The Easiest Sin to Justify

As we grow in grace and become ever-more conformed to the image of Jesus Christ, we wondrously, inevitably find that sin is loosening its grip on us. Sins that once tormented us are now mere irritations; temptations that once consistently overwhelmed us now arouse little interest or enthusiasm. We find to our delight that God is faithful to his promises and that he has been using every circumstance to conform us to the image of his Son. There’s more to …

Angered At and Angry With

It’s the time of year when my Bible-reading plan takes me through the book of Proverbs. There’s something almost absurd about reading this book at a pace of three chapters per day. That’s like quickly crunching through a whole bag of peppermints rather than slowly savoring each one. Yet reading the proverbs in great swaths does make it easier to identify its themes. Just as we can miss the forest for the trees, we can miss the themes for the …

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Good and Angry

There are some Christian writers who have a unique voice, a unique means of expressing themselves, of explaining how the Bible applies to real life. David Powlison fits this description. Through the years he has made significant, unique contributions to Christian counseling and, from there, to the ways we understand the tricky depths of the human heart. His most recent book looks to the universal struggle of anger. We all get angry and, at times, we all do anger wrong. …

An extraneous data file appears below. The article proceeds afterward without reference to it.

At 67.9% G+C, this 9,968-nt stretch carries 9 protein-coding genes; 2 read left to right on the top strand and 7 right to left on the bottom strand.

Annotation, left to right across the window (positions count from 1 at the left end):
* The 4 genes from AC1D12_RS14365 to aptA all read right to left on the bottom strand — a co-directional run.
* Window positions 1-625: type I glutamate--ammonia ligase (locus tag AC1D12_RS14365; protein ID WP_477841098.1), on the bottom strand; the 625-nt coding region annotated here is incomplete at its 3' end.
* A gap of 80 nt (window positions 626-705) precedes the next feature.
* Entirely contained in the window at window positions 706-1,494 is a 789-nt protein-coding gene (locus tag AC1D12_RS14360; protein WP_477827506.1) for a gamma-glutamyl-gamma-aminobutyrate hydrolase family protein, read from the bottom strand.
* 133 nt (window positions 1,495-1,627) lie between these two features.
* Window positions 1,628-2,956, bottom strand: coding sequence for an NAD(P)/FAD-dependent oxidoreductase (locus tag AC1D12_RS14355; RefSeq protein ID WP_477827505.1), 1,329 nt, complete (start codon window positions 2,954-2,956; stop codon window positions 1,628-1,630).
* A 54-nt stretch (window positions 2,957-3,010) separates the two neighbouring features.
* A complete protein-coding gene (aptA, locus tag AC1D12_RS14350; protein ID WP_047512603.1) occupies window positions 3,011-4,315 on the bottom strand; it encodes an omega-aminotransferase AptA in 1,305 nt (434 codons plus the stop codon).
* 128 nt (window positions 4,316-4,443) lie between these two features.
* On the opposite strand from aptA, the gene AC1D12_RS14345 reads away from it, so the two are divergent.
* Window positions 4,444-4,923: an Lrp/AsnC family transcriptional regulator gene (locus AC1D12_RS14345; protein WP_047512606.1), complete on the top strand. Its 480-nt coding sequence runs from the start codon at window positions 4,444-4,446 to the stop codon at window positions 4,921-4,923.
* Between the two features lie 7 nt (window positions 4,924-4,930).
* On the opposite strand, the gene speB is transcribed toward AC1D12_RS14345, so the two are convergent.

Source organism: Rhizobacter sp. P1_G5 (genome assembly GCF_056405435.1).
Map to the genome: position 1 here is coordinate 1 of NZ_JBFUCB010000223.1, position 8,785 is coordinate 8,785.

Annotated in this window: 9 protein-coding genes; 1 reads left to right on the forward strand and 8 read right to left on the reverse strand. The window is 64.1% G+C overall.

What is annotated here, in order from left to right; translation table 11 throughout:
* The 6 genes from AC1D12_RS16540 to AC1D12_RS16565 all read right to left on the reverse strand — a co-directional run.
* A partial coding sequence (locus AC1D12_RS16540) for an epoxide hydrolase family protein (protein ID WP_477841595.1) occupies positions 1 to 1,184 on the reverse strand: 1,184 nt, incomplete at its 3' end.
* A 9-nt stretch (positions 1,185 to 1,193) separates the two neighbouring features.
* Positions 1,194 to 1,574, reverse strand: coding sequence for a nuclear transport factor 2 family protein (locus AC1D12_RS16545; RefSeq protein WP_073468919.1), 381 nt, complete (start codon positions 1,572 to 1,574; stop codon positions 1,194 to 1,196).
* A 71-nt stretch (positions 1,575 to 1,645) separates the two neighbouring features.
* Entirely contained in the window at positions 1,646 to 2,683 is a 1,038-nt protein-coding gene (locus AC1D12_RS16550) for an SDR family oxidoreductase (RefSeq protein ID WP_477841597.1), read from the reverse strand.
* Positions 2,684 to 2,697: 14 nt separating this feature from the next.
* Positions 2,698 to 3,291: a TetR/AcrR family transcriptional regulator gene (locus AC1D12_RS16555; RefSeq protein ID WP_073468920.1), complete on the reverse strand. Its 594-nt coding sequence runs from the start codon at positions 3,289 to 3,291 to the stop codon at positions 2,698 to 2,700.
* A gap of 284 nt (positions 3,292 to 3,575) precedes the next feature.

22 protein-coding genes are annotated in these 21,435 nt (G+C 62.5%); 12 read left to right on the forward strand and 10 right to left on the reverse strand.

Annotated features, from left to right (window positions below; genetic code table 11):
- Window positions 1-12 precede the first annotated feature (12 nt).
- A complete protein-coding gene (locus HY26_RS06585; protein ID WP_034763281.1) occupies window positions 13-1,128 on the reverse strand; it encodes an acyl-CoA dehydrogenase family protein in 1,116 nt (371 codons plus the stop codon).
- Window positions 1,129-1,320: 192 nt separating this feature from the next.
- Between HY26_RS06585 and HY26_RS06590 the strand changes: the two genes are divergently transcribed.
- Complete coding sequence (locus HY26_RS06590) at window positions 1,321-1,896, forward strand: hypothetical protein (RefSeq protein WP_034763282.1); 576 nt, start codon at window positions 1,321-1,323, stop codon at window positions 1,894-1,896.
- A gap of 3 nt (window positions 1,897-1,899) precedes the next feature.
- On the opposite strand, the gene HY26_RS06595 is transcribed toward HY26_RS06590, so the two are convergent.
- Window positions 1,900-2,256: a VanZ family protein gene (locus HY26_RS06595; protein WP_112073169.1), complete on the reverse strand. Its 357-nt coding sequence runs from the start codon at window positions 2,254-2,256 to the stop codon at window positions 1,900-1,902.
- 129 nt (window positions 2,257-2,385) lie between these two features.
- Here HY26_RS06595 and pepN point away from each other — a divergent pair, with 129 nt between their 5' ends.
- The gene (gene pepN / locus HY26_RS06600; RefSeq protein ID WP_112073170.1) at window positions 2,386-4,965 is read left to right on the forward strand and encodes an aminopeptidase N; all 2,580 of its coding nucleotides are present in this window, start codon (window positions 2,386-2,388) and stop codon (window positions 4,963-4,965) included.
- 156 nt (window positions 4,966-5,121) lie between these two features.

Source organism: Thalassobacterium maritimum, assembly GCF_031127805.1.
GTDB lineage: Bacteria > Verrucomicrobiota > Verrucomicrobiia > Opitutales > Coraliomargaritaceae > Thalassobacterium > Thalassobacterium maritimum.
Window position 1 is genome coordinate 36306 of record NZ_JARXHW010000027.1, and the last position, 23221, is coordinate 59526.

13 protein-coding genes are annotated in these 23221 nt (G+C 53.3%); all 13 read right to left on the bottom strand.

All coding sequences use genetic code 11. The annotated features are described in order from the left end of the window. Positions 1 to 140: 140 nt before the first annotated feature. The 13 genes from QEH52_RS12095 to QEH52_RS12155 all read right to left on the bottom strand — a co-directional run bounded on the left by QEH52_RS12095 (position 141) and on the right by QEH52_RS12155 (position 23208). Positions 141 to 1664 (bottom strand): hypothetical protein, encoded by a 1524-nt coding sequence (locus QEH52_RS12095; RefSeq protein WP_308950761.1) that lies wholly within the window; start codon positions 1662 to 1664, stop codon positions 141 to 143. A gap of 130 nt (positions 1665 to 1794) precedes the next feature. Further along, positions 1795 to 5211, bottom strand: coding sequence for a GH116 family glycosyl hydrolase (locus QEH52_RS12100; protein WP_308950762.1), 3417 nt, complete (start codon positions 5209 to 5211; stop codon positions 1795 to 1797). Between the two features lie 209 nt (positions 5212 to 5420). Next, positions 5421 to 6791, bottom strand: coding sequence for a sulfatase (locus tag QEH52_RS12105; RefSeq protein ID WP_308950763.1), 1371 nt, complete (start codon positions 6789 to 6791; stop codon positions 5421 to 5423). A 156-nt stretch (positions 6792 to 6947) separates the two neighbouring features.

What the Bible Says About Anger

I suppose it should come as no surprise that the Bible has a great deal to say about anger. Anger is, after all, not only a result of sin but also a common cause of sin. Here is what the Bible has to say: It is good to be slow to anger. Those who are quick to anger display a lack of wisdom. Whoever is slow to anger has great understanding, but he who has a hasty temper exalts folly. …

Slow to Anger, Quick to Wrath

In God’s revelation of himself to Moses on Mount Sinai, he says that he is “slow to anger” (Exodus 34:6). However, later in the Old Testament, in the prophecy about Christ in Psalm 2, we are told to “Kiss the Son, lest he be angry, and you perish in the way, for his wrath is quickly kindled” (2:12). So which is it? Is God slow to anger or is he quick to wrath? It can’t be both, can it? It seems …